Event Type:

Date and Time:

Friday, May 18, 2018 - 16:30

Location:

CTR Conference Room 103

Event Sponsor:

Parviz Moin, Director of Center for Turbulence Research

Speaker(s):

Dr. Immanuvel Paul

Fractal-grid-generated turbulence has gained considerable attention in the past decade owing to its novel unique characteristics including the nonequilibrium energy cascade present in the near field. This talk will present direct numerical simulation results of turbulence generated by a simplified fractal grid called a square grid-element.

This talk consists of three parts. The first part focuses on the small-scale dynamics of grid-element turbulence. Specifically, the generating mechanisms and the dynamics of velocity gradient tensor, in the downstream of the grid-element, are studied. An attempt is made to establish the relationship between the small-scale dynamics and the energy cascade by exploring the vortex stretching term in detail. In the second part, a passive scalar is continually injected into the wakes of the grid-element and the scalar small-scale dynamics are analyzed. A nonzero lateral scalar gradient skewness is observed along the far-downstream homogeneous region despite the absence of mean gradients. Through a conditional statistical analysis, the source and mechanism of scalar anisotropy in heated grid-element turbulence are revealed. In the final part, the effect of grid-element turbulence on heat transfer is studied by placing heated cylinders in the wake of an insulated grid-element. The turbulence in the near-field of the grid-element is found to have some unique characteristics that cause unusual stagnation-point heat transfer increase. The probable reasons for this increase along with heat transfer mechanisms are explored.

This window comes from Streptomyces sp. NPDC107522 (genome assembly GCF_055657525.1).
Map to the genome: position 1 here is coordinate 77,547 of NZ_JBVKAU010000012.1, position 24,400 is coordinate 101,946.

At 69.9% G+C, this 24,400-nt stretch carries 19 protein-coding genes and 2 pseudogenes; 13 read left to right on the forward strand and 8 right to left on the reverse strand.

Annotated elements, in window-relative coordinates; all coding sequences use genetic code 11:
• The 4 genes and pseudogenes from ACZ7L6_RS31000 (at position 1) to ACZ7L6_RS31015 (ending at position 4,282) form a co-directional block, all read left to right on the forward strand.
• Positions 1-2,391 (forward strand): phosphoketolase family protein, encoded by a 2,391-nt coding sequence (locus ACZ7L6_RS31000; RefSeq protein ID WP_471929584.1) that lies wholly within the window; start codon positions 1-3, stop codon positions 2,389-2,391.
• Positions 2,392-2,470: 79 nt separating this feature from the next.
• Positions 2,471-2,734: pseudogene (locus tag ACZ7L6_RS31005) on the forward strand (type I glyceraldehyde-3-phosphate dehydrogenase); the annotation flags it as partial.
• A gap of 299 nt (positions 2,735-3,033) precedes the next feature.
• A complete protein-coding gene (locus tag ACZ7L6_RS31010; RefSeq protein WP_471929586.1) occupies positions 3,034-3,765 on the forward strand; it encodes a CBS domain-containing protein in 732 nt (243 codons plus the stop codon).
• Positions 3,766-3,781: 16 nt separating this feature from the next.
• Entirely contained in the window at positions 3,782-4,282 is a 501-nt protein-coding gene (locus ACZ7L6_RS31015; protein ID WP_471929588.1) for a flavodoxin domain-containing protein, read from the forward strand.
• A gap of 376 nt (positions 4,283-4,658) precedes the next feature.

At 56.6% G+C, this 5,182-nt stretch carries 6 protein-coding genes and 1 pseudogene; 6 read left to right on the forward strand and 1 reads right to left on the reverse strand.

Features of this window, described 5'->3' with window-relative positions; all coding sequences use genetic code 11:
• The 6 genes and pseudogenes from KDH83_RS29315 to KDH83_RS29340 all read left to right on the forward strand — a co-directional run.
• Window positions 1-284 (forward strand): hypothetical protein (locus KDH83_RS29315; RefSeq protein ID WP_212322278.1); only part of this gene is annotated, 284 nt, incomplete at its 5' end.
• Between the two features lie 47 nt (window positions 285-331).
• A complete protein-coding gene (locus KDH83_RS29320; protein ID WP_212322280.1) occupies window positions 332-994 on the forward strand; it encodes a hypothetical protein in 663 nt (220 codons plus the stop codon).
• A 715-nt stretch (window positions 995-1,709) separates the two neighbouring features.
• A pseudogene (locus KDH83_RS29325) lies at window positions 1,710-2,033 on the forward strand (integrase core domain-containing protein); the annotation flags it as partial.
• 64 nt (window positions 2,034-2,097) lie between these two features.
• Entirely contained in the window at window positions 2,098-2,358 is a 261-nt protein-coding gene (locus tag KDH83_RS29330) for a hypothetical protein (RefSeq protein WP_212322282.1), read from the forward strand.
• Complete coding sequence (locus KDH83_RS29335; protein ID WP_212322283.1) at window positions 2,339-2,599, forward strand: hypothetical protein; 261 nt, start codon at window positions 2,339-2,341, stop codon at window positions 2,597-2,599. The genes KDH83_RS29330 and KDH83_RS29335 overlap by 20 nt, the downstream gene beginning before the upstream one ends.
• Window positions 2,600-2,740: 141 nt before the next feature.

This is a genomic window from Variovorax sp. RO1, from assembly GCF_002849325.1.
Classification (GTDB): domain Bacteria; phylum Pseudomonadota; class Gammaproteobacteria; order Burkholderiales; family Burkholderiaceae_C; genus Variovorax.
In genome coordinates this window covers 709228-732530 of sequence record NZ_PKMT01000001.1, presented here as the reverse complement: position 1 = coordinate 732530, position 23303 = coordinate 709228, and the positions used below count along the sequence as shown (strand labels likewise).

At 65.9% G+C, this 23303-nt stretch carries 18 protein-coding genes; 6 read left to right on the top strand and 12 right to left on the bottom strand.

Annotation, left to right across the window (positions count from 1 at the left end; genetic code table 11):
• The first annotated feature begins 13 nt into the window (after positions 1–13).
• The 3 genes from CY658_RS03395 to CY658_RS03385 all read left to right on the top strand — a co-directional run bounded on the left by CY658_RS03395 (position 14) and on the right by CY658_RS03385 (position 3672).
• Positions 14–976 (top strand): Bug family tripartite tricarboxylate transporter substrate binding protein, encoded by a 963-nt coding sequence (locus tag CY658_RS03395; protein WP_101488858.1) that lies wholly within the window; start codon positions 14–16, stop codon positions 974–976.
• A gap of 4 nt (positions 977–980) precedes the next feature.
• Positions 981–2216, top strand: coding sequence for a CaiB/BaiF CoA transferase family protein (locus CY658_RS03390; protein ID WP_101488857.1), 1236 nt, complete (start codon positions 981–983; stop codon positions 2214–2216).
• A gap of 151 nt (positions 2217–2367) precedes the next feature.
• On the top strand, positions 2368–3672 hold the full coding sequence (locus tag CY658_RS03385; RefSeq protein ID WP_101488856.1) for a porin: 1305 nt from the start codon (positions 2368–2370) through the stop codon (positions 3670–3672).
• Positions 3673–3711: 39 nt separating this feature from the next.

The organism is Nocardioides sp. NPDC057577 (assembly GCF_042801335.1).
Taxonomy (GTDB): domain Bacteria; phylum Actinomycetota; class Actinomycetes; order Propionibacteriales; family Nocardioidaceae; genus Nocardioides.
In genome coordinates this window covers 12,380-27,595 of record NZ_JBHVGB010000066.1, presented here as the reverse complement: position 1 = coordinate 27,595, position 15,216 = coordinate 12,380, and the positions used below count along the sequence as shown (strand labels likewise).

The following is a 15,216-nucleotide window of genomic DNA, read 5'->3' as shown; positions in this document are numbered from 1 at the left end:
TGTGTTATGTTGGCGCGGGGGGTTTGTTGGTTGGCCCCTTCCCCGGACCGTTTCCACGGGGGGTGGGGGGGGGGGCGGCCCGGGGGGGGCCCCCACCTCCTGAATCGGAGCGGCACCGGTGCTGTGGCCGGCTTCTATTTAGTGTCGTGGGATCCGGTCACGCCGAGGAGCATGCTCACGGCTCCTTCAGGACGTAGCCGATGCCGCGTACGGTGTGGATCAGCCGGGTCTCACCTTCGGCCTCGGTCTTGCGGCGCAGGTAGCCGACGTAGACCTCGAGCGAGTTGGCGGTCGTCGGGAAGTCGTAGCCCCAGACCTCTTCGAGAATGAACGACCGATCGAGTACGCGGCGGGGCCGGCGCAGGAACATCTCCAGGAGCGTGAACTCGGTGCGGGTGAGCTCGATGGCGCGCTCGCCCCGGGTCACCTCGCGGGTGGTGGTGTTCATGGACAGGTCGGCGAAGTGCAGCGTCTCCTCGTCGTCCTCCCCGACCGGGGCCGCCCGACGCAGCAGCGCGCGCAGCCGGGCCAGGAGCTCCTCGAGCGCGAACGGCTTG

Bio:

Dr. Immanuvel Paul obtained his PhD from Imperial College London in May 2017. He has been working on fractal-grid-generated turbulence, fine-scale structure of fluid and scalar turbulence, numerical heat transfer, laminar and turbulent wakes, and immersed boundary methods. He is interested in studying the computational and physical aspects of particle-laden flows with heat transfer.